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Tory MP who shot holes through Liberal long-gun registry reloads

Conservative MP Candice Hoeppner photograph on Parliament Hill in Ottawa.

Dave Chan/The Globe and Mail/Dave Chan/The Globe and Mail

Candice Hoeppner slays Liberal politicians for a living.

The second-term MP from Manitoba is the unlikely face of the Harper Conservatives' efforts to kill the long-gun registry – and in her own small way she has helped deal a near-fatal blow to the Liberal Party of Canada.

For that she was rewarded by Prime Minister Stephen Harper when he appointed her parliamentary secretary to the Public Safety Minister just after the May election.

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It means she's not finished with the registry yet. The government bill to scrap it is expected to be introduced soon in the Commons, fulfilling a long-held Conservative promise to repeal the law if and when the party won a majority government.

It will be Ms. Hoeppner's job now to see it through to its death.

She can hardly wait.

"It's going to be something else to see the bill introduced and to know we're finally going to be able to pass it," she said in an interview.

Two years ago, as a rookie MP, she made a name for herself by bringing in a private member's bill to scrap the registry. Although, she didn't own a gun or shoot one, she represented a rural riding and embraced the concerns of her constituents that it was bad policy.

Her bill almost got through.

And so the death of the registry, expected later this year, will be a defining moment for the Conservatives, who for more than a decade railed against the Liberal law they argued was wildly expensive and made criminals out of law-abiding farmers and hunters.

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For the Liberals, it will be equally defining.

Drafted in the aftermath of the 1989 massacre of women at Montreal's École Polytechnique and introduced by the Chrétien government in 1995, it became a powerful symbol for the Liberals. It was their tough-on-crime stance and a law that attempted to give voice to the victims.

But it came at a cost: divisive and emotional, it pitted rural members against their urban colleagues and had already cost some Liberals their seats in previous elections.

Last September, however, Liberals thought they had it licked when MPs voted by the narrowest of margins to continue the registry.

But what they didn't expect was the Hoeppner factor: She doesn't give up.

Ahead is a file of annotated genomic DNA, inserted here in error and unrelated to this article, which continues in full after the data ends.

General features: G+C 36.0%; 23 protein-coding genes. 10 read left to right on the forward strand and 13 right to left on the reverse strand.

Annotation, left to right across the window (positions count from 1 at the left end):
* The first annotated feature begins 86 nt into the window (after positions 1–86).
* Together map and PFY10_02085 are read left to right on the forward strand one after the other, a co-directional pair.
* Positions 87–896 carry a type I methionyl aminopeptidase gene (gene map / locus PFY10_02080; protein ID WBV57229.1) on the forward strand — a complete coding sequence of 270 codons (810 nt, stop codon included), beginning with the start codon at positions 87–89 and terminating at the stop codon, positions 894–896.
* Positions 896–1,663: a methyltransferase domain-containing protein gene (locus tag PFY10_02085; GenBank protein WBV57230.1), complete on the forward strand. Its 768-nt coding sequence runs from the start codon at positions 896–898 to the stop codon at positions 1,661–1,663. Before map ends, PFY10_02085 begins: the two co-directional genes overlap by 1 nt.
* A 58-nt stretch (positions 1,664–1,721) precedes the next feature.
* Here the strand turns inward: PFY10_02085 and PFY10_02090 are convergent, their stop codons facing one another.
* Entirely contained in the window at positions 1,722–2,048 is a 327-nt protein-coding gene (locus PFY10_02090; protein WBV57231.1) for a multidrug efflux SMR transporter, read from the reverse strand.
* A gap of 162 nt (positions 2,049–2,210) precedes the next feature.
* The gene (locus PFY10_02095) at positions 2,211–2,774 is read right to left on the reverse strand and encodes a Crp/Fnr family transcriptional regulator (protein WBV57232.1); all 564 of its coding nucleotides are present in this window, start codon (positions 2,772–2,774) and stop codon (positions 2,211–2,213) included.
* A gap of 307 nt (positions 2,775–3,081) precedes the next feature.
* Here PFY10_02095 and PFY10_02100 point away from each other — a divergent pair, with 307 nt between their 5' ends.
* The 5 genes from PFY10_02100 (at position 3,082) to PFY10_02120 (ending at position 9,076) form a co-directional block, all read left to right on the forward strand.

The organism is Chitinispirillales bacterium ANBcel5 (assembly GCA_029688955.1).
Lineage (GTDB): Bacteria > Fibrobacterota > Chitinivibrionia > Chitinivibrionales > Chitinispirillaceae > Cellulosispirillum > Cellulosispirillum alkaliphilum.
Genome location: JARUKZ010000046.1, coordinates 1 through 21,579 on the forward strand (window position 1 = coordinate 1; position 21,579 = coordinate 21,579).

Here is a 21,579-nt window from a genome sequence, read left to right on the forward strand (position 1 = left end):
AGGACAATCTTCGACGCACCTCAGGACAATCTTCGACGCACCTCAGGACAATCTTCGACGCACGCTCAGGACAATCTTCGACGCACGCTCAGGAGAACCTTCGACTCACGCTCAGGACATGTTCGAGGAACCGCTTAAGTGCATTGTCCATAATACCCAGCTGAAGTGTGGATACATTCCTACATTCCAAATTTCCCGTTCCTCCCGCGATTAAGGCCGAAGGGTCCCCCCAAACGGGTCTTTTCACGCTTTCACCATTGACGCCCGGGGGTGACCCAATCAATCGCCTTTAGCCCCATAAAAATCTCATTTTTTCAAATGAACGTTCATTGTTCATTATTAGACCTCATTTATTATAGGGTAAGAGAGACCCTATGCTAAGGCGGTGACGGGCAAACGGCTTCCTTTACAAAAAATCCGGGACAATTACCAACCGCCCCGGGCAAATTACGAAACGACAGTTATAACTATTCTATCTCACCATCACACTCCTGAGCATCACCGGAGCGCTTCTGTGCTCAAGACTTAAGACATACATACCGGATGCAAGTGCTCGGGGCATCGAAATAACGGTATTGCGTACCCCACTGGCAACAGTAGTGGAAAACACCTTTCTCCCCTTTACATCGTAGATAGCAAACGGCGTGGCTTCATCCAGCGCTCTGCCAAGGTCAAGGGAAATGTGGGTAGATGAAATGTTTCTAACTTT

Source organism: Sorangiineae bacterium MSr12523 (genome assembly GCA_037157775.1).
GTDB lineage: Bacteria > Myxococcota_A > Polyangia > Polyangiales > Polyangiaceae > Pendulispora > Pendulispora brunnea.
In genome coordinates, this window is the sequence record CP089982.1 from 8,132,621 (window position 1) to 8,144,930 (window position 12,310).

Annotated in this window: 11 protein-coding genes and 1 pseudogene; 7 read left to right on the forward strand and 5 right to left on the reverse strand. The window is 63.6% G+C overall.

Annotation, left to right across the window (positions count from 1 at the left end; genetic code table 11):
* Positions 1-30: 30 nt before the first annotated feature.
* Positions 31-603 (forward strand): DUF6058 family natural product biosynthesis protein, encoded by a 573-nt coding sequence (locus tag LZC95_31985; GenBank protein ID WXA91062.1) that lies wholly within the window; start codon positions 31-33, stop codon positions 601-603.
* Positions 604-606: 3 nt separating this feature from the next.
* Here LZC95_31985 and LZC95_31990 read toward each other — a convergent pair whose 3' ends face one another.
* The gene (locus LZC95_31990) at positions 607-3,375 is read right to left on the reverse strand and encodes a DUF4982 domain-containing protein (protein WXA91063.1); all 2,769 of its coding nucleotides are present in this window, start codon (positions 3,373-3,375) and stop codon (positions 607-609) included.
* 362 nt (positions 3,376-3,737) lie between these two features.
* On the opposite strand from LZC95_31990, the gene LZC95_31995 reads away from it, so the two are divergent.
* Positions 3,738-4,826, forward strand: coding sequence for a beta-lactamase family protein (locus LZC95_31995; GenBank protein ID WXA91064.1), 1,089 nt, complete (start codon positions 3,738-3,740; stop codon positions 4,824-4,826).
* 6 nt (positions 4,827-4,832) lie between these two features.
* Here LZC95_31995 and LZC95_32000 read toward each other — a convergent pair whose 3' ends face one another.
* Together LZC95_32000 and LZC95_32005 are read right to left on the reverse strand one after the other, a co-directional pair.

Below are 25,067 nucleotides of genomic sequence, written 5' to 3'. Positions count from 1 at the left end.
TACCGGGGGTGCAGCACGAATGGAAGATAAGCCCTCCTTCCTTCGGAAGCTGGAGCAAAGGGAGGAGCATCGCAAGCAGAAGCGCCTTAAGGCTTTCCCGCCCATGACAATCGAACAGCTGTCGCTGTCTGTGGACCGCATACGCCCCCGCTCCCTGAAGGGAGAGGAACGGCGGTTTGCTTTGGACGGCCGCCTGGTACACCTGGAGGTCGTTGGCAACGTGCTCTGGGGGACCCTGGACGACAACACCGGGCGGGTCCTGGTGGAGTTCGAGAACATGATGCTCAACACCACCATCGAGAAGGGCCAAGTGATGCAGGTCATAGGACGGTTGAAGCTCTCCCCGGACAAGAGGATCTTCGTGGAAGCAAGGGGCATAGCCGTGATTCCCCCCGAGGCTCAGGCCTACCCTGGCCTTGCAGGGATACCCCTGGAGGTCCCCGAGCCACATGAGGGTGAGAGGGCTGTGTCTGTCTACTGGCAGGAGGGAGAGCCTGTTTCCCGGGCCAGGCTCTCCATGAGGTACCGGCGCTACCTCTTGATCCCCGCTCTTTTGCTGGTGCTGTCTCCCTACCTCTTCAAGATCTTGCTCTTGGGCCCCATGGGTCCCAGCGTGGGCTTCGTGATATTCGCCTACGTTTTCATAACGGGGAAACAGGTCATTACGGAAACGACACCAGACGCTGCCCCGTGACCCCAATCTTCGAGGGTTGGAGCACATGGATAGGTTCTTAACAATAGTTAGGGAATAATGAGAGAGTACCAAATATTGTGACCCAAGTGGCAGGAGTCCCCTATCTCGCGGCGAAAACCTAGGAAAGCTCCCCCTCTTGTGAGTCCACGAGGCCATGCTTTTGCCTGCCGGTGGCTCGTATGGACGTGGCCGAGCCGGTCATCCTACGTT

"My theory was, okay, we lost this battle, but I'm going to make sure, and we're going to do everything we can, so that we don't lose the war on it," she said. "I guess, make something positive out of what was at that point a negative, which was losing the vote."

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She wrote letters, she made speeches, she went to rallies across the country, attracting more than 350 hunters and fishermen at one in Nova Scotia.

The Tories knew how difficult a battle it had been for the Liberals – and that they were vulnerable. Then Liberal leader Michael Ignatieff had forced his caucus, including eight of his members in rural ridings who had first supported her bill, to vote against it in the next stage, thus supporting the registry's survival.

Although it meant a win at the time for Mr. Ignatieff, it also meant potential death at the polls for several of his MPs.

For Ms. Hoeppner, however, it led to her redoubling efforts to kill the registry.

During the spring election campaign she went into some of those Liberal ridings, where the MPs had switched their vote. She campaigned against North Bay Liberal MP Anthony Rota, making a swing through northern Ontario . She went up to the Yukon to target Larry Bagnell, who had also switched his vote.

Her rallying cry was simple: "Once we lost the vote ... then the focus became ... how do we win our majority? And that was always my message: If you want the long-gun registry ended you need to elect a Conservative member of Parliament. They are the only ones you can count on."

Her plan worked. Mr. Rota, Mr. Bagnell, Todd Russell, a Newfoundland and Labrador Liberal MP, who had also switched his vote, and even the Liberal face of the registry's survival, the Public Safety critic, Mark Holland, went down to defeat.

"It played a role. It did," she argues. Both Mr. Bagnell and Mr. Rota admit that it contributed to their loss – that, and the NDP surge.

The Liberals lost 43 seats in the election and their official opposition status.

Ms. Hoeppner believes the registry debate became more than just a discussion about registering long guns. It was about the credibility of politicians.

"This wasn't just some ambiguous issue that maybe these people had never spoken on before. This was a very important issue ... they had a lot at stake," she said.

"So winning the majority and seeing us win those seats was very gratifying."

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